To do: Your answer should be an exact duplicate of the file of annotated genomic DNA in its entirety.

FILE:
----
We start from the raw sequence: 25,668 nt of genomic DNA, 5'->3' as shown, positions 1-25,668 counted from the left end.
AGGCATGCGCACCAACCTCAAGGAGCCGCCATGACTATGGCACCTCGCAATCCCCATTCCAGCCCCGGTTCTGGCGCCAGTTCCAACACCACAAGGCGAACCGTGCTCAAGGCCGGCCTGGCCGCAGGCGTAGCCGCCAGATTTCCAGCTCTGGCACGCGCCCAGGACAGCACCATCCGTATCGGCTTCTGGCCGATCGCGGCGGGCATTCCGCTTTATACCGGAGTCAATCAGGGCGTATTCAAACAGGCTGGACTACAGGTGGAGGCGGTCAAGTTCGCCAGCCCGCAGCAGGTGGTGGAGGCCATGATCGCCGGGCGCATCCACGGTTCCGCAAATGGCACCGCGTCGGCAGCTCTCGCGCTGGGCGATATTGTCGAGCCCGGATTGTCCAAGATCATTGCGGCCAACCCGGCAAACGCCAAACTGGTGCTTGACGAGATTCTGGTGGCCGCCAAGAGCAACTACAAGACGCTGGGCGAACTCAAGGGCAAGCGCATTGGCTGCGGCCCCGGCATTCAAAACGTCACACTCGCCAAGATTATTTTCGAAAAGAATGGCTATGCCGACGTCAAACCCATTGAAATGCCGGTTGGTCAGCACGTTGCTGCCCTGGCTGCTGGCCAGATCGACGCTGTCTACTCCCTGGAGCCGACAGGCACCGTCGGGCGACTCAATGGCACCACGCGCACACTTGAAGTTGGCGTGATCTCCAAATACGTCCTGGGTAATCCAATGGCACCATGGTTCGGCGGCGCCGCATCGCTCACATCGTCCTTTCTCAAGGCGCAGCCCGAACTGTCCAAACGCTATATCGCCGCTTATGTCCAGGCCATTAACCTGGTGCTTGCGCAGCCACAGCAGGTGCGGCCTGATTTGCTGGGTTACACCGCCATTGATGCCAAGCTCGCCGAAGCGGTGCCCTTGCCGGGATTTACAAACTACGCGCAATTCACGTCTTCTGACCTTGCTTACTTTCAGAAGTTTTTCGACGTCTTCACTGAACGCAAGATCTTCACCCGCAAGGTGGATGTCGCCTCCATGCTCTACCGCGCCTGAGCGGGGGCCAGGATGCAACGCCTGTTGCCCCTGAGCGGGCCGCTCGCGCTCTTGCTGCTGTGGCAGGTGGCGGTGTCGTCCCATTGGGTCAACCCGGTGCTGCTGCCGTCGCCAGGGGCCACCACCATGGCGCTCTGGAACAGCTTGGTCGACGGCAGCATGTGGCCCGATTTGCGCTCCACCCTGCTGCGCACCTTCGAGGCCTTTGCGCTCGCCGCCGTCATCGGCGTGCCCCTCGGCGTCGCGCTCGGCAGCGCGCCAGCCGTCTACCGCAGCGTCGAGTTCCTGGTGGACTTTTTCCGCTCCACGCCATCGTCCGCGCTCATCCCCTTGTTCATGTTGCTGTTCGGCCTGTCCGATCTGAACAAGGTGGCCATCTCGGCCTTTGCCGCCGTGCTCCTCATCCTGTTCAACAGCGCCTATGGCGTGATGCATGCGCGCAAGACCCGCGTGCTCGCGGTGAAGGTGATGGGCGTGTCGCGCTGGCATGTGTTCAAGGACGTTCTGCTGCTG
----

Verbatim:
We start from the raw sequence: 25,668 nt of genomic DNA, 5'->3' as shown, positions 1-25,668 counted from the left end.
AGGCATGCGCACCAACCTCAAGGAGCCGCCATGACTATGGCACCTCGCAATCCCCATTCCAGCCCCGGTTCTGGCGCCAGTTCCAACACCACAAGGCGAACCGTGCTCAAGGCCGGCCTGGCCGCAGGCGTAGCCGCCAGATTTCCAGCTCTGGCACGCGCCCAGGACAGCACCATCCGTATCGGCTTCTGGCCGATCGCGGCGGGCATTCCGCTTTATACCGGAGTCAATCAGGGCGTATTCAAACAGGCTGGACTACAGGTGGAGGCGGTCAAGTTCGCCAGCCCGCAGCAGGTGGTGGAGGCCATGATCGCCGGGCGCATCCACGGTTCCGCAAATGGCACCGCGTCGGCAGCTCTCGCGCTGGGCGATATTGTCGAGCCCGGATTGTCCAAGATCATTGCGGCCAACCCGGCAAACGCCAAACTGGTGCTTGACGAGATTCTGGTGGCCGCCAAGAGCAACTACAAGACGCTGGGCGAACTCAAGGGCAAGCGCATTGGCTGCGGCCCCGGCATTCAAAACGTCACACTCGCCAAGATTATTTTCGAAAAGAATGGCTATGCCGACGTCAAACCCATTGAAATGCCGGTTGGTCAGCACGTTGCTGCCCTGGCTGCTGGCCAGATCGACGCTGTCTACTCCCTGGAGCCGACAGGCACCGTCGGGCGACTCAATGGCACCACGCGCACACTTGAAGTTGGCGTGATCTCCAAATACGTCCTGGGTAATCCAATGGCACCATGGTTCGGCGGCGCCGCATCGCTCACATCGTCCTTTCTCAAGGCGCAGCCCGAACTGTCCAAACGCTATATCGCCGCTTATGTCCAGGCCATTAACCTGGTGCTTGCGCAGCCACAGCAGGTGCGGCCTGATTTGCTGGGTTACACCGCCATTGATGCCAAGCTCGCCGAAGCGGTGCCCTTGCCGGGATTTACAAACTACGCGCAATTCACGTCTTCTGACCTTGCTTACTTTCAGAAGTTTTTCGACGTCTTCACTGAACGCAAGATCTTCACCCGCAAGGTGGATGTCGCCTCCATGCTCTACCGCGCCTGAGCGGGGGCCAGGATGCAACGCCTGTTGCCCCTGAGCGGGCCGCTCGCGCTCTTGCTGCTGTGGCAGGTGGCGGTGTCGTCCCATTGGGTCAACCCGGTGCTGCTGCCGTCGCCAGGGGCCACCACCATGGCGCTCTGGAACAGCTTGGTCGACGGCAGCATGTGGCCCGATTTGCGCTCCACCCTGCTGCGCACCTTCGAGGCCTTTGCGCTCGCCGCCGTCATCGGCGTGCCCCTCGGCGTCGCGCTCGGCAGCGCGCCAGCCGTCTACCGCAGCGTCGAGTTCCTGGTGGACTTTTTCCGCTCCACGCCATCGTCCGCGCTCATCCCCTTGTTCATGTTGCTGTTCGGCCTGTCCGATCTGAACAAGGTGGCCATCTCGGCCTTTGCCGCCGTGCTCCTCATCCTGTTCAACAGCGCCTATGGCGTGATGCATGCGCGCAAGACCCGCGTGCTCGCGGTGAAGGTGATGGGCGTGTCGCGCTGGCATGTGTTCAAGGACGTTCTGCTGCTG